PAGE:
As a GSE student, she actively participated in CSTEP (Collegiate Science and Technology Entry Program) and the Cora P. Maloney Center, where her experiences as a graduate assistant were pivotal. “I was born and raised in Mount Vernon and the Bronx, but I feel like I grew up in Buffalo; I became an adult and found a nonbiological family. That is truly how I feel about the [Cora P. Maloney] family.” According to Rogers, that family included the late John M. Staley, former headmaster of Cora P. Maloney Center; Shanna Crump-Owens, director of CSTEP; Letitia Thomas, assistant dean for diversity in the UB School of Engineering and Applied Sciences and former director of the Cora P. Maloney Center; and Curtis Hamm, former public service and internship program coordinator in the Cora P. Maloney Center.

During her doctoral program, Rogers also found inspiration and guidance from mentors like former GSE Dean Mary Gresham, whom she describes as her "auntie away from home." Gresham's attentive listening and encouragement impacted Rogers, shaping her perspective and influencing her decisions. “She was pretty amazing. What stuck out for me most was that she listened. With many people, it didn't feel like they were listening to me. But she would listen and say things like, ‘Well, what do you think we should do?’ And I think that was the first time I was asked that,” Rogers recalled.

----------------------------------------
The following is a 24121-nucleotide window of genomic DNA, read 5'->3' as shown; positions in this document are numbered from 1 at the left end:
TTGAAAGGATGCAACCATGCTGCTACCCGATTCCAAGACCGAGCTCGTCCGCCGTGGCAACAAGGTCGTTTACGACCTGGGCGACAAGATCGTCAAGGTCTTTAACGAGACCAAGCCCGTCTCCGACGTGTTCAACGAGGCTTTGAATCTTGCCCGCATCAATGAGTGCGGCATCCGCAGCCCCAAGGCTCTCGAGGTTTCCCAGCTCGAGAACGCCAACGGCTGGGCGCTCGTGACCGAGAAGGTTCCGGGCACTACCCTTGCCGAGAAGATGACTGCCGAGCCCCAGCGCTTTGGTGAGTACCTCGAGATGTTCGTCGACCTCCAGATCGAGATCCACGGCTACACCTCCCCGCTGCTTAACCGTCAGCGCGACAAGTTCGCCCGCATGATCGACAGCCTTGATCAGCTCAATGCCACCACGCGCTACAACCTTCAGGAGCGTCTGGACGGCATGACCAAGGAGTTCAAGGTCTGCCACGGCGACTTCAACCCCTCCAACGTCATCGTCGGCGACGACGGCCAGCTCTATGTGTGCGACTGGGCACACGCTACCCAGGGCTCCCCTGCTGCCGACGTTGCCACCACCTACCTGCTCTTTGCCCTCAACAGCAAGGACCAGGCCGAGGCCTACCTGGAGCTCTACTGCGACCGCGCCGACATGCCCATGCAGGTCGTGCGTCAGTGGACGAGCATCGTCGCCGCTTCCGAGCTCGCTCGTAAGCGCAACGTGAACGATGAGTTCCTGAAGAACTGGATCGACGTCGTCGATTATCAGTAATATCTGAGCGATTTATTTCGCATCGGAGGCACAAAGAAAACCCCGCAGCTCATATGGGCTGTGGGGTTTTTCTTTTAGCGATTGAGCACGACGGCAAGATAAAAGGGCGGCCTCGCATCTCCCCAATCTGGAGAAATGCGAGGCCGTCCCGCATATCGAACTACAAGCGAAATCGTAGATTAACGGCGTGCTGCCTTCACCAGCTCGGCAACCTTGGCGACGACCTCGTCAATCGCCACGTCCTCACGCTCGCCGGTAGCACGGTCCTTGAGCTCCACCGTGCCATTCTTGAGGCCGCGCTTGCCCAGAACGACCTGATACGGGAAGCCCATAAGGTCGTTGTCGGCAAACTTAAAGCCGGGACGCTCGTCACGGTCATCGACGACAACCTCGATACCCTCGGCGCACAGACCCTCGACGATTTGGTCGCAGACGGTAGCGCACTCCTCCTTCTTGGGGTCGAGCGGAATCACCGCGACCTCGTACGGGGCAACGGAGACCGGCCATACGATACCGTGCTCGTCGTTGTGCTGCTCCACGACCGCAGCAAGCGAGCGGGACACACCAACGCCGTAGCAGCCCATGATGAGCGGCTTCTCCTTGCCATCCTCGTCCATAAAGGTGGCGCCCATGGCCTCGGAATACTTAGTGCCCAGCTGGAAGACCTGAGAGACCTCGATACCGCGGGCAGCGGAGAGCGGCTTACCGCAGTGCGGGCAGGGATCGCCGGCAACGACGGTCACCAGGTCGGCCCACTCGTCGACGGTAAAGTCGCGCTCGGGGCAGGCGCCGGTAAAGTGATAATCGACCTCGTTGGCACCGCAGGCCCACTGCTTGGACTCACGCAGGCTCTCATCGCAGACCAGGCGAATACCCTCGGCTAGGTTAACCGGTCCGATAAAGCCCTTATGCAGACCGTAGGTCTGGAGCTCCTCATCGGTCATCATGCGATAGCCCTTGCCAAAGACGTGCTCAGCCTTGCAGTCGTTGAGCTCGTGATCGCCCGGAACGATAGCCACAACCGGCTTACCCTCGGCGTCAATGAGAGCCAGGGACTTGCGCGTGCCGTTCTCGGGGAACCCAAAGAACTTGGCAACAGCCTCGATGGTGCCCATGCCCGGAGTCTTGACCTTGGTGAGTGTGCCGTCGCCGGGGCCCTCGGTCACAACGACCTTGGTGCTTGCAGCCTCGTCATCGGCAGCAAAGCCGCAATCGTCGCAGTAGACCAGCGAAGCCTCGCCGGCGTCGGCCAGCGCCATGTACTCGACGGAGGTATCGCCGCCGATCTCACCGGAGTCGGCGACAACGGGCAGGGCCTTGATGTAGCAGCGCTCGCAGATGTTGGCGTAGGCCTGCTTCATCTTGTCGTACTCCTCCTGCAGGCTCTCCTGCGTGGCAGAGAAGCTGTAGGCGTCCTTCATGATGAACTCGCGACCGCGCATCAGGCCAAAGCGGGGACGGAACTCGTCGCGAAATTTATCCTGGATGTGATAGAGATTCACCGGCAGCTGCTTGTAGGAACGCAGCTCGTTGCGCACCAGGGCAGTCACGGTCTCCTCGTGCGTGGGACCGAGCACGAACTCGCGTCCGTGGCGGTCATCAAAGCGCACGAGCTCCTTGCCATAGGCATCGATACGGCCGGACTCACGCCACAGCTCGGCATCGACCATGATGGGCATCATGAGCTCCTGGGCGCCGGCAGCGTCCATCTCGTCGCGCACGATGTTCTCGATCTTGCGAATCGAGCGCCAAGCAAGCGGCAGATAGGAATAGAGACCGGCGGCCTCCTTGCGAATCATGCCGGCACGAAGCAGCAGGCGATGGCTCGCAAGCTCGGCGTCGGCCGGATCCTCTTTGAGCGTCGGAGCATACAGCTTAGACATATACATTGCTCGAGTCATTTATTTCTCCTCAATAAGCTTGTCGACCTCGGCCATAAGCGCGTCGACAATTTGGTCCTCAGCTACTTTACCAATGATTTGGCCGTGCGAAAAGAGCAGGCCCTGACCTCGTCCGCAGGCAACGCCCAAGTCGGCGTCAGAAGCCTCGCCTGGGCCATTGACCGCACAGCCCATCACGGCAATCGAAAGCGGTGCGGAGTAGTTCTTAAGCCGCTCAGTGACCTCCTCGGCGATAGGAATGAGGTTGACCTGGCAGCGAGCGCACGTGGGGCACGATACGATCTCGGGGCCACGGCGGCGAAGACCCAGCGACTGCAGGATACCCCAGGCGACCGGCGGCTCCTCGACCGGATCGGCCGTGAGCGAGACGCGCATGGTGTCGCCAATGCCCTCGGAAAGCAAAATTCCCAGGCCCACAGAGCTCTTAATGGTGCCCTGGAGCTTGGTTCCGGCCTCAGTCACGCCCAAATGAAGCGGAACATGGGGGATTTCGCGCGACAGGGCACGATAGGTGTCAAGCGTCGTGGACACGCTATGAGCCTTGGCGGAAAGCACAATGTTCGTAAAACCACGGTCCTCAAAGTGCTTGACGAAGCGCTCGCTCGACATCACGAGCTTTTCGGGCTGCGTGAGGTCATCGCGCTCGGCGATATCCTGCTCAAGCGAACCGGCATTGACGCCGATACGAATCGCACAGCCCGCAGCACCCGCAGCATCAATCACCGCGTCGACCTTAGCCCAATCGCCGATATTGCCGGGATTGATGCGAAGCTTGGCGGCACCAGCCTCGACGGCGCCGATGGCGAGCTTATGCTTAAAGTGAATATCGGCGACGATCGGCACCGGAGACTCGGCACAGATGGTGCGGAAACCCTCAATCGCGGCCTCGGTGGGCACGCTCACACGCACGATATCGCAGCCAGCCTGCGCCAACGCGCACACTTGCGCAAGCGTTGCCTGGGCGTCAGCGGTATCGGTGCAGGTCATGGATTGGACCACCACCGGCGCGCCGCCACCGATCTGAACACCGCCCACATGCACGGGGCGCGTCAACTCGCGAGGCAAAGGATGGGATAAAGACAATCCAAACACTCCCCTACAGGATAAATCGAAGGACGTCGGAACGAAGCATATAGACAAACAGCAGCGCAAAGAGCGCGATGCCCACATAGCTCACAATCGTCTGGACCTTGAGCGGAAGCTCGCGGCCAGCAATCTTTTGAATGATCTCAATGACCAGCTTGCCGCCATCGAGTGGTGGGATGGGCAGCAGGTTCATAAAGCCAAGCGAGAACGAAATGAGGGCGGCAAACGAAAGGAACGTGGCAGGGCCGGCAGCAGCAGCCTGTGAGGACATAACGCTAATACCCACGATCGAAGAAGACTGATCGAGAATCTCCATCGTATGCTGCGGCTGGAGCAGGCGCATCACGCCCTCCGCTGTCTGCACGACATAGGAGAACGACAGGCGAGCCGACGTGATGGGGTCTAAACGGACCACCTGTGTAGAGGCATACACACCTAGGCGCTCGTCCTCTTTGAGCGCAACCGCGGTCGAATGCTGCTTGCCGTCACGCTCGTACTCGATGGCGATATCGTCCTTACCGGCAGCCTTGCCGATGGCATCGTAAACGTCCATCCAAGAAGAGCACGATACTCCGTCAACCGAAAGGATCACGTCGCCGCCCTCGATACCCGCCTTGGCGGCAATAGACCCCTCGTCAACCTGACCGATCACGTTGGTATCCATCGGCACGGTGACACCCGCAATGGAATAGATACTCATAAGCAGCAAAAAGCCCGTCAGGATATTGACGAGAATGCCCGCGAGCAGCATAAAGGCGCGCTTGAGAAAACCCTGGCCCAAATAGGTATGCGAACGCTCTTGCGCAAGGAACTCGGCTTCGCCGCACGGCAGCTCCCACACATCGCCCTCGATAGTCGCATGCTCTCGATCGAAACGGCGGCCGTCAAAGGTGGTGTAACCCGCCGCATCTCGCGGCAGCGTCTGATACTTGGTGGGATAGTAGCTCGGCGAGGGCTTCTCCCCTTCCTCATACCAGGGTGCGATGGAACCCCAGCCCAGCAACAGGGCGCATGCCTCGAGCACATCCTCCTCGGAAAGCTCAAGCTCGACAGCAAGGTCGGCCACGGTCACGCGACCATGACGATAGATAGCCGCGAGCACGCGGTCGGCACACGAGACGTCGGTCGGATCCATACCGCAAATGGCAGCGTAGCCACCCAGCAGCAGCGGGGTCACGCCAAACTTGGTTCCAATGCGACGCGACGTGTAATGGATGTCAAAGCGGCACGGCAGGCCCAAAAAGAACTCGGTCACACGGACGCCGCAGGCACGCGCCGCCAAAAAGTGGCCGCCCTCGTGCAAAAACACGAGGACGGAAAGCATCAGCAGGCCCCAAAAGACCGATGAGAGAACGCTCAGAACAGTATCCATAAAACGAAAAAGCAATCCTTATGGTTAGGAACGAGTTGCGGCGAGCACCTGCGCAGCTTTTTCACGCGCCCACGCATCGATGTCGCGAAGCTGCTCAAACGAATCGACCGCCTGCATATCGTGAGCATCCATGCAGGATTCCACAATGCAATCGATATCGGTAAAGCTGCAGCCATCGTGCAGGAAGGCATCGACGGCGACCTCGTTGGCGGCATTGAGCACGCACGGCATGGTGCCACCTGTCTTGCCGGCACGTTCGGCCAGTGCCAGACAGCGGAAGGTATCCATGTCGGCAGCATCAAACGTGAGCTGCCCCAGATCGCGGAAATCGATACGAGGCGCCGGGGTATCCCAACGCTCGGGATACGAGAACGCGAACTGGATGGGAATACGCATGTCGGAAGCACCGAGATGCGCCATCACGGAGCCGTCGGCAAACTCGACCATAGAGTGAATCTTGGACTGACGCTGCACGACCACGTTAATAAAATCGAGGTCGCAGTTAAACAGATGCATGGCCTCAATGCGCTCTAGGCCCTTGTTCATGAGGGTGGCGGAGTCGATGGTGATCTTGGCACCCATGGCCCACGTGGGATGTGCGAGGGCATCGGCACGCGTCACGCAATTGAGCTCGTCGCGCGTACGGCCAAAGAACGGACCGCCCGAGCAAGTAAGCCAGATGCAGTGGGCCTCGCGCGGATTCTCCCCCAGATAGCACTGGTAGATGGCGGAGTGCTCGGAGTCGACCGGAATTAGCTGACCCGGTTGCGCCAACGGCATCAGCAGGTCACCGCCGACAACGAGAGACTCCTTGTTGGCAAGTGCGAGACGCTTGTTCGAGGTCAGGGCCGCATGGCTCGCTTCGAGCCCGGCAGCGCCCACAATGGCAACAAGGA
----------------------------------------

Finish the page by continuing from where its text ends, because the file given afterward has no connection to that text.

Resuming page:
Another influential figure in her academic journey was the late LeAdelle Phelps, former GSE dean and professor, who was a mentor and advocate. With Phelps’ encouragement, Rogers recalls learning to critically assess and choose her battles as a student and professional, emphasizing the importance of prioritizing and adapting to different situations.

"I just think that UB was foundational in my growth and development as an adult and as a professional," Rogers said.

She remains connected to her alma mater today, giving back to the UB community in meaningful ways. She returns every year to speak about self-care and provide mentorship to current CSTEP students, embodying the spirit of community and support that she experienced during her academic journey. Additionally, she supports two students per semester by donating to the CSTEP Student Research Scholarship Program to help support research experiences that are critical for student success.  

Whether working with UB students or organizations across the globe, her commitment to advocating for and empowering others remains unwavering: "I feel like my purpose on this earth is to be a voice for the voiceless. I hope that I can speak to challenges, discomforts and other things that are taboo,  bringing them to the surface in a way that helps with problem-solving around making things better for folks, giving people skills, and empowering them to live their most authentic lives."

Tuesday News Briefs feature the stories of the Graduate School of Education faculty, students and alumni who are engaged in their communities and making an impact through their hard work, dedication and research initiatives. If you have a story to share, please email us with the details for consideration as a future news feature.